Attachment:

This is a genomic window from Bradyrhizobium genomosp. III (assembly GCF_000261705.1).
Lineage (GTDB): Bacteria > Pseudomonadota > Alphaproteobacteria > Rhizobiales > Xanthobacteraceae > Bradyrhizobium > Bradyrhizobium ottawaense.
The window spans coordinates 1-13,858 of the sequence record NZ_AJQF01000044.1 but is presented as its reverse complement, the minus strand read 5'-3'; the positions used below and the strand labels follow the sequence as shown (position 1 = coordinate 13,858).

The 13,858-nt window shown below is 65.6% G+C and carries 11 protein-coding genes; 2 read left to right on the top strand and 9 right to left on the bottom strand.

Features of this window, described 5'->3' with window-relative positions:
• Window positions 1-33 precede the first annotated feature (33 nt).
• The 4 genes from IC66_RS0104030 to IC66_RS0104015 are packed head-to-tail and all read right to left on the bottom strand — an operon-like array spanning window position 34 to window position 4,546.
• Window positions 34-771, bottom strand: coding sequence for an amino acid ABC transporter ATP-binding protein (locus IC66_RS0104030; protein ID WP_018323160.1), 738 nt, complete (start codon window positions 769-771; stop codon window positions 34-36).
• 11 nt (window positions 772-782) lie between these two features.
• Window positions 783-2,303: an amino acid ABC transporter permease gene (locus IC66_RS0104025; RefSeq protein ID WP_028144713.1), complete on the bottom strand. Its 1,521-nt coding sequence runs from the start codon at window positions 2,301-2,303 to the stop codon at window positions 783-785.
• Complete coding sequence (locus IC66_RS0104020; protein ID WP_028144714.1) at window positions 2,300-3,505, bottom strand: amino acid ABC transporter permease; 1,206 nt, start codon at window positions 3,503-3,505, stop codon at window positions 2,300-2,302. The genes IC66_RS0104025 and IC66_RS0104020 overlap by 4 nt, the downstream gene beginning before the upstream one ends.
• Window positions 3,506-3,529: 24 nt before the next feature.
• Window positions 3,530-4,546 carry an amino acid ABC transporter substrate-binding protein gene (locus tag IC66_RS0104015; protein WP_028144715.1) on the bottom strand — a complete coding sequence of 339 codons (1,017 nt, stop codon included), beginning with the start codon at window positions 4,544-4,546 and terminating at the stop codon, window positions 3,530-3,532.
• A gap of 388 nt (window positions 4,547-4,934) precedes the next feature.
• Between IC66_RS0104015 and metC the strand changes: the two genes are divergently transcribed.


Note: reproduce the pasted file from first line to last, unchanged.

This is a genomic window from Bradyrhizobium genomosp. III (assembly GCF_000261705.1).
Lineage (GTDB): Bacteria > Pseudomonadota > Alphaproteobacteria > Rhizobiales > Xanthobacteraceae > Bradyrhizobium > Bradyrhizobium ottawaense.
The window spans coordinates 1-13,858 of the sequence record NZ_AJQF01000044.1 but is presented as its reverse complement, the minus strand read 5'-3'; the positions used below and the strand labels follow the sequence as shown (position 1 = coordinate 13,858).

The 13,858-nt window shown below is 65.6% G+C and carries 11 protein-coding genes; 2 read left to right on the top strand and 9 right to left on the bottom strand.

Features of this window, described 5'->3' with window-relative positions:
• Window positions 1-33 precede the first annotated feature (33 nt).
• The 4 genes from IC66_RS0104030 to IC66_RS0104015 are packed head-to-tail and all read right to left on the bottom strand — an operon-like array spanning window position 34 to window position 4,546.
• Window positions 34-771, bottom strand: coding sequence for an amino acid ABC transporter ATP-binding protein (locus IC66_RS0104030; protein ID WP_018323160.1), 738 nt, complete (start codon window positions 769-771; stop codon window positions 34-36).
• 11 nt (window positions 772-782) lie between these two features.
• Window positions 783-2,303: an amino acid ABC transporter permease gene (locus IC66_RS0104025; RefSeq protein ID WP_028144713.1), complete on the bottom strand. Its 1,521-nt coding sequence runs from the start codon at window positions 2,301-2,303 to the stop codon at window positions 783-785.
• Complete coding sequence (locus IC66_RS0104020; protein ID WP_028144714.1) at window positions 2,300-3,505, bottom strand: amino acid ABC transporter permease; 1,206 nt, start codon at window positions 3,503-3,505, stop codon at window positions 2,300-2,302. The genes IC66_RS0104025 and IC66_RS0104020 overlap by 4 nt, the downstream gene beginning before the upstream one ends.
• Window positions 3,506-3,529: 24 nt before the next feature.
• Window positions 3,530-4,546 carry an amino acid ABC transporter substrate-binding protein gene (locus tag IC66_RS0104015; protein WP_028144715.1) on the bottom strand — a complete coding sequence of 339 codons (1,017 nt, stop codon included), beginning with the start codon at window positions 4,544-4,546 and terminating at the stop codon, window positions 3,530-3,532.
• A gap of 388 nt (window positions 4,547-4,934) precedes the next feature.
• Between IC66_RS0104015 and metC the strand changes: the two genes are divergently transcribed.